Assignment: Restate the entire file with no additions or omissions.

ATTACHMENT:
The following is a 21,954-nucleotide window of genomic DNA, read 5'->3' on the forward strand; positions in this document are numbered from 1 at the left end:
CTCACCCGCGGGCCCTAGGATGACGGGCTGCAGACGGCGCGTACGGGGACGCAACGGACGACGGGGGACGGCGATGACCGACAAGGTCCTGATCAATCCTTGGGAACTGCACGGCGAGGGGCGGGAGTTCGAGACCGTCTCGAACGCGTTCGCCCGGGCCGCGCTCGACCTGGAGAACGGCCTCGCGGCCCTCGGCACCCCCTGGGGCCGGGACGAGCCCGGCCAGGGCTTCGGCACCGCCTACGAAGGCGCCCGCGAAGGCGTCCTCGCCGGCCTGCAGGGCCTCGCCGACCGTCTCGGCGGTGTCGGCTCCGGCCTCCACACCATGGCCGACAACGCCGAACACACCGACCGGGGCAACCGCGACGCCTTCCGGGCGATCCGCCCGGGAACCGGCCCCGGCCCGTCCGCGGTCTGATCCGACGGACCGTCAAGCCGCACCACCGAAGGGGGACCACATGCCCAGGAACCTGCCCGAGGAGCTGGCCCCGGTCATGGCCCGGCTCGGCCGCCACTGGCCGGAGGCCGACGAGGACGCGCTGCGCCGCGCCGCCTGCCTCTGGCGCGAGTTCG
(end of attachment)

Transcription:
The following is a 21,954-nucleotide window of genomic DNA, read 5'->3' on the forward strand; positions in this document are numbered from 1 at the left end:
CTCACCCGCGGGCCCTAGGATGACGGGCTGCAGACGGCGCGTACGGGGACGCAACGGACGACGGGGGACGGCGATGACCGACAAGGTCCTGATCAATCCTTGGGAACTGCACGGCGAGGGGCGGGAGTTCGAGACCGTCTCGAACGCGTTCGCCCGGGCCGCGCTCGACCTGGAGAACGGCCTCGCGGCCCTCGGCACCCCCTGGGGCCGGGACGAGCCCGGCCAGGGCTTCGGCACCGCCTACGAAGGCGCCCGCGAAGGCGTCCTCGCCGGCCTGCAGGGCCTCGCCGACCGTCTCGGCGGTGTCGGCTCCGGCCTCCACACCATGGCCGACAACGCCGAACACACCGACCGGGGCAACCGCGACGCCTTCCGGGCGATCCGCCCGGGAACCGGCCCCGGCCCGTCCGCGGTCTGATCCGACGGACCGTCAAGCCGCACCACCGAAGGGGGACCACATGCCCAGGAACCTGCCCGAGGAGCTGGCCCCGGTCATGGCCCGGCTCGGCCGCCACTGGCCGGAGGCCGACGAGGACGCGCTGCGCCGCGCCGCCTGCCTCTGGCGCGAGTTCG